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Monday, May 20, 2024

Elon Musk's Aide Told Fired Twitter Cleaners They Would Be Replaced By Robots: Report

Elon Musk's Aide Told Fired Twitter Cleaners They Would Be Replaced By Robots: Report

The firings are being investigated by San Francisco city attorney, David Chiu, to see if Elon Musk broke the law.
A member of Elon Musk's team told Twitter's fired cleaning staff that their jobs would be replaced by robots, according to a BBC report. The now-former employees at the San Francisco headquarters of the microblogging website, which Mr Musk bought for $44 billion in October, also said that they were fired without any severance pay. 

Speaking to the outlet, Julio Alvarado, who had been a cleaner for 10 years at Twitter, said that after Mr Musk acquired the company, he was escorted by private security while cleaning parts of the office. He also stated that he was told by someone from Mr Musk's team that his job would be obsolete soon anyway because robots would eventually replace human cleaners.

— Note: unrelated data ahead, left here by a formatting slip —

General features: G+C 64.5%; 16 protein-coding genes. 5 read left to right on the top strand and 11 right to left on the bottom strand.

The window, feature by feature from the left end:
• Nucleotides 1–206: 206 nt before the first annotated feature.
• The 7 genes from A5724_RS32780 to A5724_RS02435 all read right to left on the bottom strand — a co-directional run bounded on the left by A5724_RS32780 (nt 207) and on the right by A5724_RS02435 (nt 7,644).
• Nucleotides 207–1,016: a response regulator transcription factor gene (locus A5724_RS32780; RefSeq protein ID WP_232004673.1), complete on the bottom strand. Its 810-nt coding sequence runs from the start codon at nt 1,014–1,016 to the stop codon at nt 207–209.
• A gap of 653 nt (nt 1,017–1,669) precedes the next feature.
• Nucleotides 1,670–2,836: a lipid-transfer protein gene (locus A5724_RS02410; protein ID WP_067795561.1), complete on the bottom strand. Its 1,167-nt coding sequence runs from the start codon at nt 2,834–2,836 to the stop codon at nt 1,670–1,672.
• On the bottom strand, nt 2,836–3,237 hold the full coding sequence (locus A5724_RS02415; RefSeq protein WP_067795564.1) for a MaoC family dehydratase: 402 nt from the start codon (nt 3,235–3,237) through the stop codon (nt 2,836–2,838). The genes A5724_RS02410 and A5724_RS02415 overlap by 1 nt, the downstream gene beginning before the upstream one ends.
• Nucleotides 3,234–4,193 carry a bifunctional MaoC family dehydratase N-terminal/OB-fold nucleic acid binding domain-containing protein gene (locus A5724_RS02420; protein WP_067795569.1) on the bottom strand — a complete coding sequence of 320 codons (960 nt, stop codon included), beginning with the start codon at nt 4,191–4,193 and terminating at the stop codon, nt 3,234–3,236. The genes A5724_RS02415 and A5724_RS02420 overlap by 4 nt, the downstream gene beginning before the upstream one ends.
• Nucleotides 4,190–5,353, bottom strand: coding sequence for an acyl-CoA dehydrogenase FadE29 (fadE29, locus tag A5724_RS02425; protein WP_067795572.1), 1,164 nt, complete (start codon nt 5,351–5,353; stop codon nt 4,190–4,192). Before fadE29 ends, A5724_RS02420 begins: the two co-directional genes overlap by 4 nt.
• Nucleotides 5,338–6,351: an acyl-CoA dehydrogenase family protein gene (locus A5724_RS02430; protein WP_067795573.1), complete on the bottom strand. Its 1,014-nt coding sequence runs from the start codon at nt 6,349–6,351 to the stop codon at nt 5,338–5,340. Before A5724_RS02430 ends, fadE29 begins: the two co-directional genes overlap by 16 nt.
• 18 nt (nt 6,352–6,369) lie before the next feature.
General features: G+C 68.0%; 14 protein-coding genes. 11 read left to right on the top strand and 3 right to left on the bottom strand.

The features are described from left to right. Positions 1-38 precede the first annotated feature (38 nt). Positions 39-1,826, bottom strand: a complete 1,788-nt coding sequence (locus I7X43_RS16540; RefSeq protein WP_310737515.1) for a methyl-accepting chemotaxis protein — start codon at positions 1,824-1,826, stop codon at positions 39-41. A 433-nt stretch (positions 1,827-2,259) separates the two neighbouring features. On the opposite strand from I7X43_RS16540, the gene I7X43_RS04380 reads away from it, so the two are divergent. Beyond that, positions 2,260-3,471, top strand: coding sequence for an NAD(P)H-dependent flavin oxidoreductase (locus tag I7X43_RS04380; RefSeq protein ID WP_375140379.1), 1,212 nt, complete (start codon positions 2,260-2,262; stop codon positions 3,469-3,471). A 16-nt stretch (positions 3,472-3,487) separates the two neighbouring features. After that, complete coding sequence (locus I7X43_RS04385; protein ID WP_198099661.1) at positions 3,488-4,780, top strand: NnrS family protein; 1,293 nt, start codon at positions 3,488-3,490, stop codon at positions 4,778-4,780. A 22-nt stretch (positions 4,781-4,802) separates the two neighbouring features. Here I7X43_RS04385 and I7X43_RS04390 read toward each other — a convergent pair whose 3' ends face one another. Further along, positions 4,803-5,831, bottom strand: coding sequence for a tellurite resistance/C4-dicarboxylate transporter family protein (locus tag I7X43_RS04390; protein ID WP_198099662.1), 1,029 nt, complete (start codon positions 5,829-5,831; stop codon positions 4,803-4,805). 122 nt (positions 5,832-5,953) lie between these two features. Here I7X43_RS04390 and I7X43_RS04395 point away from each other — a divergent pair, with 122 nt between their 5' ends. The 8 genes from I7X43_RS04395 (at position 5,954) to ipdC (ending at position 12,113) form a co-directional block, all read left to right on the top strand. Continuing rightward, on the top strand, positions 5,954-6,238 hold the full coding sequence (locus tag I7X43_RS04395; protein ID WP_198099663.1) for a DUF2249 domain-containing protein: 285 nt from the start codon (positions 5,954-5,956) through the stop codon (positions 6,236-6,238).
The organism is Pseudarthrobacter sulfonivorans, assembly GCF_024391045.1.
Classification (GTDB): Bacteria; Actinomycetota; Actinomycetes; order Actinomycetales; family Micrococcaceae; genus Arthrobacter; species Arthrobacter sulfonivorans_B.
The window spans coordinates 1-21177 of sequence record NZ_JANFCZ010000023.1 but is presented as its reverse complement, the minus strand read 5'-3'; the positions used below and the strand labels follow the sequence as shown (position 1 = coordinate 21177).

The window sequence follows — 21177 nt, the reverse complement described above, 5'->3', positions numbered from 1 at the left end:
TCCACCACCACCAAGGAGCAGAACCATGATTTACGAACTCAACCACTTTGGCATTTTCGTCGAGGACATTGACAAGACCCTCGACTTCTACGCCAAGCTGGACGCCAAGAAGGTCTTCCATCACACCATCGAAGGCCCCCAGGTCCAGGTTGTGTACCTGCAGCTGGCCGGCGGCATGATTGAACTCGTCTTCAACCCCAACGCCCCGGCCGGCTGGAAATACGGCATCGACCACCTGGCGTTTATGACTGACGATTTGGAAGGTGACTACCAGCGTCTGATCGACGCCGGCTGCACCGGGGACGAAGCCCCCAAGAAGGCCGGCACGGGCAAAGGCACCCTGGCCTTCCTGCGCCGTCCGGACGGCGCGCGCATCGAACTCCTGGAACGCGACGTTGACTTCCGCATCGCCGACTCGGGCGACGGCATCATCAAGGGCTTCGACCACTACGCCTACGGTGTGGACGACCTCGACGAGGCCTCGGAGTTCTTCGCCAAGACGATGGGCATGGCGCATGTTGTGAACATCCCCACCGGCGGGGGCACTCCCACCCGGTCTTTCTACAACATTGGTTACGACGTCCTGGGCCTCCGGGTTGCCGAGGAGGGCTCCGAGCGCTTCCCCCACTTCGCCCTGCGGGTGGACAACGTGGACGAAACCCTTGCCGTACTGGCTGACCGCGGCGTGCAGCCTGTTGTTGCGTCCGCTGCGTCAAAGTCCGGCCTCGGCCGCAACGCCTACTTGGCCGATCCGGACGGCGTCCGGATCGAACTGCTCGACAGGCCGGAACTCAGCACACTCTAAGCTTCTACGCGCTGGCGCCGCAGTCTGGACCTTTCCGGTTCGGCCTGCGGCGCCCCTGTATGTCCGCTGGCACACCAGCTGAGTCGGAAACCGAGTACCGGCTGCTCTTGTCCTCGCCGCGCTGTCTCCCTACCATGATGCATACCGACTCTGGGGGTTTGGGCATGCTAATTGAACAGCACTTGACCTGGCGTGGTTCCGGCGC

As per the BBC, the cleaners' union was told only last week that their jobs were under threat, following which they organised a strike on Monday to protest. But they were then told that they had been laid off effective immediately. 

"They did this three weeks before Christmas," said union president Olga Miranda. "I think we were fired because we're a union," she added. 

Now, the firings are being investigated by San Francisco city attorney, David Chiu, to see if Mr Musk broke the law. "Elon Musk has had a long history of flouting labour laws. While I'm not surprised this happened, I feel for these workers. We will be looking into this further," Mr Chiu told the BBC. 

Notably, after taking over Twitter in October, Mr Musk immediately fired Twitter's top executives, and a week later, he fired almost half the company's 7,500 staff. 

As per The Independent, the microblogging platform has been sued by two women who lost their jobs and claim that the layoffs disproportionately affected female employees. They filed a discrimination lawsuit in federal court in San Francisco, which stated that Twitter laid off 57 percent of its female staff, compared to 47 percent of men at the company.
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